Cybersecurity Foundations – Frameworks and Policy

OR Did You Read the Instructions?

Cyber structure
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Shawn Stewart

Mr. Stewart has 25 years of experience with hundreds of international, commercial, military, and government IT projects. He holds certifications with ISC2, Cisco, Microsoft, CompTIA, ITIL, Novell, and others. He has a Masters in Cybersecurity, a Bachelors in IT, a Minor in Professional Writing, and is a published author.

Cybersecurity, or security of any kind, is a vast and sometimes complicated orchestra of different technologies, departments, budgets, people, and policies. To someone unfamiliar, it can be similar to standing at the base of Mount Everest with a secure environment at the summit. How can you possibly get there?

This entry focuses on the most fundamental aspects of any IT department, Frameworks, and Policy. You may have heard or read about them. You may recognize a few of the names. Every CIO and Director of IT should have some form of both. If not, it should be the very first thing you do…after reading this post!

What are Frameworks? – A framework is exactly what it sounds like. It is the underlying structure where all IT structure is placed, much like the steel framing of a skyscraper. There are many different frameworks available such as COBIT, ISO27001, CIS, and NIST 800. They are guidelines to help companies ensure they understand the needs of IT in a secure way by addressing “outcomes” and “methodologies.”

What are Frameworks Not? – Frameworks are not templates or rules. They do not specify how cybersecurity is implemented or their best practices, more the why. They do not recommend vendors, tasks, or processes. Instead, they create a way of thinking about cybersecurity in an environment.

How Does It Work? –Frameworks ask shareholders and data owners to assess the risks to their data, systems, privacy, and people. By understanding how important these items are, the framework then goes into the methodology of what should be done to protect them. For instance, NIST (National Institute of Standards and Technology – identifies five (5) Functions to manage risk. They are Identify, Protect, Detect, Respond, and Recover.

Do I Need to Pick One and Stick With It? – Unless you are looking to certify to a specific one, you can mix and match, remove parts or add to match exactly what your organization needs. Fluidity is the best part of a framework! Keep in mind that most frameworks are derived from the NIST guidelines, so make NIST your first stop.

Do I Need Framework Certification? – Depends. Some organizations will pay for testing and certification if required by customers and partners or if they want to provide assurance they are following the framework. Following any framework is more than most companies do. The Cybersecurity Maturity Model Certification (CMMC) framework, being THE definitive guide for certification into US/DOD and FedRAMP access, is a great way for businesses to get started being cyber-clean regardless. (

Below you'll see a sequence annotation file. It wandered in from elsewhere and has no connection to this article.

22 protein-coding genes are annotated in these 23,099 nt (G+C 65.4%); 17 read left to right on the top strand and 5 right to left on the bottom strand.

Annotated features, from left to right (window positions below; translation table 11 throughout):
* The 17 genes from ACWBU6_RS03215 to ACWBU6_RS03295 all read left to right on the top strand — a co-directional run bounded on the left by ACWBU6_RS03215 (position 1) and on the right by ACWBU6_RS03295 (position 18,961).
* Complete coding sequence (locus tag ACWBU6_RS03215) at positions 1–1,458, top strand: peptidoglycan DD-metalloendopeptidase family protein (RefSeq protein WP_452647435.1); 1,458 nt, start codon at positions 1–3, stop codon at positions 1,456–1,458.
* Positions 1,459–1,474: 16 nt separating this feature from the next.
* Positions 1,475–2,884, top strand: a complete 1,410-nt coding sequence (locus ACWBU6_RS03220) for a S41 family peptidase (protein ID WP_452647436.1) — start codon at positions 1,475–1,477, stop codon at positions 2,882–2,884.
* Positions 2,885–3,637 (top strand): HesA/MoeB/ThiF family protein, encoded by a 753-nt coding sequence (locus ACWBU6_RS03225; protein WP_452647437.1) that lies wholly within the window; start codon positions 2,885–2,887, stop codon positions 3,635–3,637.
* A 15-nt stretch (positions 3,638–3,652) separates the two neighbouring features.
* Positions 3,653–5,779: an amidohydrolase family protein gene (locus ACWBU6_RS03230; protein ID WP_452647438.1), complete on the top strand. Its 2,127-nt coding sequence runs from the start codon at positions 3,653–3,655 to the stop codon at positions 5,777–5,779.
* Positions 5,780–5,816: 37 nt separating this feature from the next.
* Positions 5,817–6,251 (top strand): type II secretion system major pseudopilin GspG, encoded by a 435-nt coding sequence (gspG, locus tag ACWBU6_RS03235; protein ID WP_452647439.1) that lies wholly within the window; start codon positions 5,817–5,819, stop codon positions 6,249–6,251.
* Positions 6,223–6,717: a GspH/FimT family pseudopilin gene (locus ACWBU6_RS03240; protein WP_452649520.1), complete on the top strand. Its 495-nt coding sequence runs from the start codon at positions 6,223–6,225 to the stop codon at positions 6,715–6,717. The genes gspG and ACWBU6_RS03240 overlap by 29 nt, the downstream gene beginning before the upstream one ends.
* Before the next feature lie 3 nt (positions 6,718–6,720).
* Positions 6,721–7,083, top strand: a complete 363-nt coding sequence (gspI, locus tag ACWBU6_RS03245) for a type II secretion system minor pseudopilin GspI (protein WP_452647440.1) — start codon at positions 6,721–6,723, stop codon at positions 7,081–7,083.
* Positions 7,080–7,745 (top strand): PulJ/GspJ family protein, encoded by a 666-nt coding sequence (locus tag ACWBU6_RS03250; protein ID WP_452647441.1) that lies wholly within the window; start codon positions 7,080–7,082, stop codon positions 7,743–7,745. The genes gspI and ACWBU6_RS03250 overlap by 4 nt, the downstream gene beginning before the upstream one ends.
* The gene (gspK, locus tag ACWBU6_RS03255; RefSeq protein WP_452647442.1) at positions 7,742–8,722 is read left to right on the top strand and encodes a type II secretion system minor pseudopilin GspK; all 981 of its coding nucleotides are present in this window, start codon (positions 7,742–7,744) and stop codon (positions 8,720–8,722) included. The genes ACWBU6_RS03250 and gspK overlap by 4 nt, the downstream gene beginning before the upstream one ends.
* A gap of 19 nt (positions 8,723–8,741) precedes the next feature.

How Does a Framework Drive Policy? – The best and worst things about frameworks are they give you a ton of policies to consider. ISO27001 lists 25 policies you should have. Of course, some policies will be much more detailed than others. Your Clear Desk and Clear Screen Policy may be a paragraph, whereas your Asset Management Policy could be a book.

Policy Is The Cornerstone – Policy is the single most important risk mitigation a company has. Policy dictates what the rules for IT usage and process are, as agreed to by management. This policy is, in turn, presented to vendors, employees, contractors, partners, and anyone else that interacts with the company’s IT data, systems, people, or locations. The most important aspect of policy is acceptance. Everyone is required to read, understand, and accept the rules of IT for the company. When everyone knows the rules, claiming ignorance is no longer a valid legal defense.

What Policies Should Every Company Have – This will differ by company, but of the 25 listed by ISO27001, the most important are Risk Management, Access Control, Acceptable Use, and Business Continuity Policies. These will be discussed in-depth in a later post. The policy does not prevent breaches and data loss, but it will drive specific actions to detect, mitigate, and recover from incidents.

Where Do I Start? – The most important first step for Framework and Policy is a Risk Assessment as part of a Business Impact Analysis (BIA). The Risk Assessment requires input from everyone in the company to fully understand IT value. It determines what’s important, how much it would cost if it were lost and required recovery or recreation, what likelihood exists for certain incidents that cause loss, and derives how much to spend to protect it. Far too many businesses don’t know all the applications and services that are operating on their networks – do you? BIA drives that knowledge. From here, policy should be driven.

You may not find a Framework that perfectly fits your organization. Very few do unless driven to meet compliance. However, you should identify with one or two frameworks as guidance. CMMC Level 1 and Level 2 compliance goals go a long way to reaching excellent cyber cleanliness. Every network on the planet should be CMMC Level 1 compliant by default. We will discuss how to get to CMMC Level 1 in a later post. As your organization grows, the frameworks remind you of policies you may not have needed before.

Congratulations! You are on your way up the mountain to a secure IT environment!

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